The “quick” stands for your quick releases. These are the levers on your wheels. Make sure these are in the “closed” position, and that they point backward, so they don’t get caught on anything.  If the lever were a door, it would be a closed door, not an open one. Many skewers also have “open” and “closed” written on the lever. If your bike doesn’t have quick-release skewers, grab a 15 mm wrench and make sure that the bolts holding the wheel on are tight.

On any bike, be sure that the wheel is sitting all the way into the drop-outs, which are like little hands that hold the skewer or axle. You shouldn’t be able to see any of the hole where the axle fits. If you notice something that looks off, just loosen the wheel and re-install it with the bike sitting on the ground. Gravity will help center the wheel all the way into the drop-outs.

Check!

This is your “something is weird-o-meter” check. Pick the bike up 1 inch off the ground and drop it. Were there any jangly noises or strange thumps? You know your bike best. You know what sounds normal and what is weird. Do the same thing riding your bike down the street for a block. Any strange sounds?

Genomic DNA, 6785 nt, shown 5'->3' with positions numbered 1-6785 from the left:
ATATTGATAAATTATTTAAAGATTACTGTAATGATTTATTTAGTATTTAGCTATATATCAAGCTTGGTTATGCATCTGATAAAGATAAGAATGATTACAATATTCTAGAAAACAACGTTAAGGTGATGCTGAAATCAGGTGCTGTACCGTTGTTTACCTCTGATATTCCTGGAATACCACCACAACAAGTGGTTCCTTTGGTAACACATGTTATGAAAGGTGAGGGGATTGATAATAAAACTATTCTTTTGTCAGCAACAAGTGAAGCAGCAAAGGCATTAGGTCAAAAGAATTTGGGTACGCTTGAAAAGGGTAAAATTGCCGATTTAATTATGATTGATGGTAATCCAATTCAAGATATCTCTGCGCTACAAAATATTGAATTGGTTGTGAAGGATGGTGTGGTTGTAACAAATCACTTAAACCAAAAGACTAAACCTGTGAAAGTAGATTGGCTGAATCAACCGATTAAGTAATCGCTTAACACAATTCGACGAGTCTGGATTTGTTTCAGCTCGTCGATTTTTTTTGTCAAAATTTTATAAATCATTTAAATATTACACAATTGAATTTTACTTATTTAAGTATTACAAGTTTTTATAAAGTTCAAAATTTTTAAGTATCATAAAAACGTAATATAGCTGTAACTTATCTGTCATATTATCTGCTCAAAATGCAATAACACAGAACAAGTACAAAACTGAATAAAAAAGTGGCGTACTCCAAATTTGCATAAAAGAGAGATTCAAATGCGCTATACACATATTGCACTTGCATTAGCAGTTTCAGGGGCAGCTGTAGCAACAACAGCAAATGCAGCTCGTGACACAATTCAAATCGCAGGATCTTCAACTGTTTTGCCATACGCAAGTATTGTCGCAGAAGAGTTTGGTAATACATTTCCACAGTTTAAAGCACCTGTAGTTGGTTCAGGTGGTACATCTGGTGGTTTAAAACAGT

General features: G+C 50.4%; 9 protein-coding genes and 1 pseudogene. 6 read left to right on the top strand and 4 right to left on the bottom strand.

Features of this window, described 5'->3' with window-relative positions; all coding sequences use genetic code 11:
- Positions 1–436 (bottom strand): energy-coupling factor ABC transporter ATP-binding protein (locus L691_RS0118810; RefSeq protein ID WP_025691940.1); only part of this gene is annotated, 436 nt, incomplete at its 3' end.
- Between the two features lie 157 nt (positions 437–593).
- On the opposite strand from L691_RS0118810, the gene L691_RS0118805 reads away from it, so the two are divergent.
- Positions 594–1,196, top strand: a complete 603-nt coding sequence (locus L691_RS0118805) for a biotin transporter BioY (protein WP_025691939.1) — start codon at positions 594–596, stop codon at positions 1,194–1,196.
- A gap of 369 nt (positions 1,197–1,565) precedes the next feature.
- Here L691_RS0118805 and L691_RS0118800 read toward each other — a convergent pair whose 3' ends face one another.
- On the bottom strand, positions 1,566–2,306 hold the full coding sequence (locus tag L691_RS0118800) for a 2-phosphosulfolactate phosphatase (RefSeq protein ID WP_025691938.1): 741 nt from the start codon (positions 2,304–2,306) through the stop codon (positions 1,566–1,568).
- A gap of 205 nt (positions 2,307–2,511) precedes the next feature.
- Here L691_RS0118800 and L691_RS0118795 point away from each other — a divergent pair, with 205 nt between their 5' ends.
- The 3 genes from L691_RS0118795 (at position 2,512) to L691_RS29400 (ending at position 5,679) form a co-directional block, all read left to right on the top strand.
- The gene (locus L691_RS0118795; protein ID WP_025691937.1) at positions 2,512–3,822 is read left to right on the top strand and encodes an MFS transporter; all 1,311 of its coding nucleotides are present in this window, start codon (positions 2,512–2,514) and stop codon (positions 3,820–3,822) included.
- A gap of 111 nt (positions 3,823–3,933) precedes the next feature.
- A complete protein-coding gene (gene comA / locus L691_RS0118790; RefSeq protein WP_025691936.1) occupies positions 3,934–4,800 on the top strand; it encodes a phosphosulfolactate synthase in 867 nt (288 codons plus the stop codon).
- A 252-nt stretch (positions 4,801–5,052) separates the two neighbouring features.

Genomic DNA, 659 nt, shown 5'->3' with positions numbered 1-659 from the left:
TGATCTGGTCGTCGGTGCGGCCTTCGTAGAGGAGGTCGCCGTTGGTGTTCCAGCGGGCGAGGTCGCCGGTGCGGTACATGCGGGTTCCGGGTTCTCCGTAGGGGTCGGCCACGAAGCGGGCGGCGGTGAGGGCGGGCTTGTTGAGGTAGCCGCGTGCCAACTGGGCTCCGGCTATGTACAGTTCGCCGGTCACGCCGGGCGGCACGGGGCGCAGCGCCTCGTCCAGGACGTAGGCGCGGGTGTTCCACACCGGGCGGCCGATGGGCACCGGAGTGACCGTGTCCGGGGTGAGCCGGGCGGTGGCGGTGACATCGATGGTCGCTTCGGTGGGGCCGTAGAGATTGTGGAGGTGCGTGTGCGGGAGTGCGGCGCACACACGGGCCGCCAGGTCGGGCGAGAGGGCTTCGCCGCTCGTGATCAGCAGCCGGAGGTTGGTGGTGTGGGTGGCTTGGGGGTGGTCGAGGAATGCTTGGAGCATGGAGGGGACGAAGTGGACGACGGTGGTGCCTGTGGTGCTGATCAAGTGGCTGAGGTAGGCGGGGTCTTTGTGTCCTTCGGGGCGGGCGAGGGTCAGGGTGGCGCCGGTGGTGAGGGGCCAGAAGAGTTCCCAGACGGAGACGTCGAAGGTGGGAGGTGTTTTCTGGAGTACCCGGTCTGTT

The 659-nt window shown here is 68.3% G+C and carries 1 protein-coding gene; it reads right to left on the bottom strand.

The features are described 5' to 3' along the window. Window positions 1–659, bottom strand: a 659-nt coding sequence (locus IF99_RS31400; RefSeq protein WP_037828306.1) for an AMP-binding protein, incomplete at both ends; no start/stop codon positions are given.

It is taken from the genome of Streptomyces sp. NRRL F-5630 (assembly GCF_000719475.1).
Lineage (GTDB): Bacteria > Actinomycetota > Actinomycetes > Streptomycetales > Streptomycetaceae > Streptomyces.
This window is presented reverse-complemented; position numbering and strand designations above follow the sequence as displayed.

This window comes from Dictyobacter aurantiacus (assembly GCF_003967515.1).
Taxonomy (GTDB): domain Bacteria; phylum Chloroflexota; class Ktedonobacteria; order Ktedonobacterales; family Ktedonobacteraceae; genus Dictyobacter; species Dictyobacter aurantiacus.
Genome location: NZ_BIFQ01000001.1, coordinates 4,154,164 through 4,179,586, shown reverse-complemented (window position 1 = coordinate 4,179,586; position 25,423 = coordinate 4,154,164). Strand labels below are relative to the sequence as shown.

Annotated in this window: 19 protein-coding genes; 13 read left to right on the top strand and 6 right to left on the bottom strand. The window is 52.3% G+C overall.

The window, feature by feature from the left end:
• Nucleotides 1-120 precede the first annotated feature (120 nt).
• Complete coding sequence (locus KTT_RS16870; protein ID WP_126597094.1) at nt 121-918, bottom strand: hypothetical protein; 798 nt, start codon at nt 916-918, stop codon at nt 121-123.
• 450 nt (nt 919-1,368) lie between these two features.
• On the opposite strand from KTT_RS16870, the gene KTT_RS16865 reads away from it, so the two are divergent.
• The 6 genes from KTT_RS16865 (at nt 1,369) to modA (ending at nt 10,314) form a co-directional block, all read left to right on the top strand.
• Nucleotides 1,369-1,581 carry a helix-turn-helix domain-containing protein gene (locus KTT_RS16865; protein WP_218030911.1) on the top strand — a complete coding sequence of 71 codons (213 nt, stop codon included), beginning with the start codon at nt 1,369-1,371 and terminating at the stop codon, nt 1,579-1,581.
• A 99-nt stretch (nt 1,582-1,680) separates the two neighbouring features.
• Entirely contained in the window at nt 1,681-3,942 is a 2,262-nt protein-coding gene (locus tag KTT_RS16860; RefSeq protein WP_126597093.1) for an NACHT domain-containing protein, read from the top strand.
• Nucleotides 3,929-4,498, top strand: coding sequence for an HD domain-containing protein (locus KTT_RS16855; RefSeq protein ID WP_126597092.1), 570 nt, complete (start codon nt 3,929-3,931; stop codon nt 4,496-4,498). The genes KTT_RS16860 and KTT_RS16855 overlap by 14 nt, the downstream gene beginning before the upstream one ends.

If you hear something, and can’t make the sound go away with some chain lube or by pumping up the tires, it’s time to take your bike to a shop. As a shop mechanic for many years, I can tell you it is completely okay to go into a shop and say, “My bike making a weird noise.” If the mechanics make you feel silly or don’t take you seriously, go to a different shop where you feel welcome and respected!

Remember, the ABC Quick Check isn’t just for your first spring ride. Use it often to assure that you are ready to ride safely and comfortably all season.

Photo: Drilled-out chain rings add an elegant touch to this vintage Hill Cycles road bike. Source